School teachers across Hungary started an indefinite strike on Wednesday, March 16, demanding better salaries, more staff, reduction in workload, and better working conditions. The strike was called by the Teachers Union (PSZ) and the Democratic Union of Teachers (PDSZ) after months-long failed negotiations with the state, as well as a legal battle. On Thursday, students from various schools in the Hungarian capital Budapest rallied at the Kosuth square in solidarity with the teachers’ strike.
The teachers’ union had already organized warning strikes in different schools across the country earlier, including a major strike on January 31 which saw more than 20,000 employees from the public education sector participate. Meanwhile, the conservative government in Hungary led by Viktor Orban has tried to restrict the strikes by issuing a special decree calling for mandatory teaching services in schools citing the COVID-19 crisis. This was challenged by the teachers’ unions in the constitutional court as an attack on their right to strike.
Teachers in Hungary receive one of the lowest salaries in the European Union (EU). The Hungarian government has not raised their wages since 2014. According to reports, the current monthly net wage of a young school teacher in the country is just around the minimum wage for skilled workers, which is HUF 173,000 (USD 507.06).
PSZ president Zhuza Szabo stated, “these days, workload in schools is more due to administrative tasks that are increasing in education, as well as an alarming shortage of teaching staff. The education system currently lacks 12,000 people.”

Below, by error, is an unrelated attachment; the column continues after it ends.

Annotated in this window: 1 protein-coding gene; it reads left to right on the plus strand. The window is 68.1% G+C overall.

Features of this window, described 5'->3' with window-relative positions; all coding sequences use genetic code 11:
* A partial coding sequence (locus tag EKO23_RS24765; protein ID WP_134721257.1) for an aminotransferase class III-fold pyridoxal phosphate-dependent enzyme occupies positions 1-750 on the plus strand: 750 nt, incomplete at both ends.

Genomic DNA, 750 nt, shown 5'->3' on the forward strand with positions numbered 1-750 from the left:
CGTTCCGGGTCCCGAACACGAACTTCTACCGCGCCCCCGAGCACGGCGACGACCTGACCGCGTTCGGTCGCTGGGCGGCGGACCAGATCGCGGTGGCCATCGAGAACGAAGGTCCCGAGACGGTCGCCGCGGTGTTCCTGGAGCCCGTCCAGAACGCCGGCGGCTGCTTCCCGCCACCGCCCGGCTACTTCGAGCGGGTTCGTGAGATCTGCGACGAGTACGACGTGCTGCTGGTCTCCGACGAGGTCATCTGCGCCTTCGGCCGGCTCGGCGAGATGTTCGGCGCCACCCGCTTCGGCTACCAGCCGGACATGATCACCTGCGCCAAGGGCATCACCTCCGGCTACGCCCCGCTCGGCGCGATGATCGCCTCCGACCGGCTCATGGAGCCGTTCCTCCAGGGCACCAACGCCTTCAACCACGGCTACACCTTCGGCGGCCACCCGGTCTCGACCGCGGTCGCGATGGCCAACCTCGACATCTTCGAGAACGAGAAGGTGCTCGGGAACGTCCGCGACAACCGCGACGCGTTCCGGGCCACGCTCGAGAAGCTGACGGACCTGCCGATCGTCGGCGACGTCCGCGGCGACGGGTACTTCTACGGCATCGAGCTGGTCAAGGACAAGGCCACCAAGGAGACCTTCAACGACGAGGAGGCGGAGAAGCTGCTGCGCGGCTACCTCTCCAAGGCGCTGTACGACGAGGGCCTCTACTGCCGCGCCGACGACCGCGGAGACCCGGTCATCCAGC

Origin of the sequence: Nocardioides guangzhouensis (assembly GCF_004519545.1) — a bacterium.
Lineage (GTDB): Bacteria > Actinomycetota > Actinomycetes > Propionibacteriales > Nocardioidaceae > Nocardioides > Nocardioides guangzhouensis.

Masina has reported that the government is continuing its intimidation tactics against the protesting teachers. It has made a list of teachers who are on strike and threatened to cut their salaries for the days on strike.
On March 18, president of the Hungarian Trade Union Confederation (MASZSZ), Róbert Zlati, expressed his support to the teachers’ strike, stating that “in addition to the declarations of solidarity, all trade unions and as many people as possible must now personally show what it is like to stand together against injustice.”
“The situation of education, the preparedness and aptitude of teachers are all issues for all of us, and the fate of our children and grandchildren is decided at a very young age in the schools,” he said.
The opposition parties in Hungary have also expressed support and solidarity to the teachers strike. Meanwhile, the conservative Fidesz party-led government denounced the strike as politically motivated as the country is going for parliamentary elections on April 3, 2022.